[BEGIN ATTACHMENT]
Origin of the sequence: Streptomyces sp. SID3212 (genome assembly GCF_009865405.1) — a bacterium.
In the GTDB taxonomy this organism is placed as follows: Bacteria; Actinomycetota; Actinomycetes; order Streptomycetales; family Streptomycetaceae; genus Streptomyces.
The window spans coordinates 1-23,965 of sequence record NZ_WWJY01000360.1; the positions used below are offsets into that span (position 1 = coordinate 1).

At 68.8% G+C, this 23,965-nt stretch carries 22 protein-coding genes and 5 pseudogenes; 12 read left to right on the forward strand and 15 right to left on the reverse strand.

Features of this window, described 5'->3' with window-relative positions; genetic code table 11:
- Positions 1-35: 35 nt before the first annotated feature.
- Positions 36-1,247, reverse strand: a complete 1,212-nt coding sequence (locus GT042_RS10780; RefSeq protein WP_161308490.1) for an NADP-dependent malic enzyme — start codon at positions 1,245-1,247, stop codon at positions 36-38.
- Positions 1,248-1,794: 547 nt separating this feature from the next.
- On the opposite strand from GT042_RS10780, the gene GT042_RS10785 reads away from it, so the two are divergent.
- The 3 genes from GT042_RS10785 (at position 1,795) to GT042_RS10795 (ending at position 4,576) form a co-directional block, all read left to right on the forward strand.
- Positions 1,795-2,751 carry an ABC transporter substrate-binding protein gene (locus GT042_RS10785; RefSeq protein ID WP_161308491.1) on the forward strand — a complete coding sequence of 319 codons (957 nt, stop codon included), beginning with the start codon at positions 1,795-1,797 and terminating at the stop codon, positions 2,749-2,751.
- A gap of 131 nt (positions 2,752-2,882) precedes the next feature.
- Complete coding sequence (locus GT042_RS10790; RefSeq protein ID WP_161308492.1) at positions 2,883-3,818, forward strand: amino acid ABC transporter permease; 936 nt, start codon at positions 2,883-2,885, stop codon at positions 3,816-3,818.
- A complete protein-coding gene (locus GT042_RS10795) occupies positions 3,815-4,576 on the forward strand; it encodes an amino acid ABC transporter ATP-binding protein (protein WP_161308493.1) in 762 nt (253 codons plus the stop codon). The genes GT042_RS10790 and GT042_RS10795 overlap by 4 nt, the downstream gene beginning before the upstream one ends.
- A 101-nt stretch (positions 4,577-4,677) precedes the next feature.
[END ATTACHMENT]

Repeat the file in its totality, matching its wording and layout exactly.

Origin of the sequence: Streptomyces sp. SID3212 (genome assembly GCF_009865405.1) — a bacterium.
In the GTDB taxonomy this organism is placed as follows: Bacteria; Actinomycetota; Actinomycetes; order Streptomycetales; family Streptomycetaceae; genus Streptomyces.
The window spans coordinates 1-23,965 of sequence record NZ_WWJY01000360.1; the positions used below are offsets into that span (position 1 = coordinate 1).

At 68.8% G+C, this 23,965-nt stretch carries 22 protein-coding genes and 5 pseudogenes; 12 read left to right on the forward strand and 15 right to left on the reverse strand.

Features of this window, described 5'->3' with window-relative positions; genetic code table 11:
- Positions 1-35: 35 nt before the first annotated feature.
- Positions 36-1,247, reverse strand: a complete 1,212-nt coding sequence (locus GT042_RS10780; RefSeq protein WP_161308490.1) for an NADP-dependent malic enzyme — start codon at positions 1,245-1,247, stop codon at positions 36-38.
- Positions 1,248-1,794: 547 nt separating this feature from the next.
- On the opposite strand from GT042_RS10780, the gene GT042_RS10785 reads away from it, so the two are divergent.
- The 3 genes from GT042_RS10785 (at position 1,795) to GT042_RS10795 (ending at position 4,576) form a co-directional block, all read left to right on the forward strand.
- Positions 1,795-2,751 carry an ABC transporter substrate-binding protein gene (locus GT042_RS10785; RefSeq protein ID WP_161308491.1) on the forward strand — a complete coding sequence of 319 codons (957 nt, stop codon included), beginning with the start codon at positions 1,795-1,797 and terminating at the stop codon, positions 2,749-2,751.
- A gap of 131 nt (positions 2,752-2,882) precedes the next feature.
- Complete coding sequence (locus GT042_RS10790; RefSeq protein ID WP_161308492.1) at positions 2,883-3,818, forward strand: amino acid ABC transporter permease; 936 nt, start codon at positions 2,883-2,885, stop codon at positions 3,816-3,818.
- A complete protein-coding gene (locus GT042_RS10795) occupies positions 3,815-4,576 on the forward strand; it encodes an amino acid ABC transporter ATP-binding protein (protein WP_161308493.1) in 762 nt (253 codons plus the stop codon). The genes GT042_RS10790 and GT042_RS10795 overlap by 4 nt, the downstream gene beginning before the upstream one ends.
- A 101-nt stretch (positions 4,577-4,677) precedes the next feature.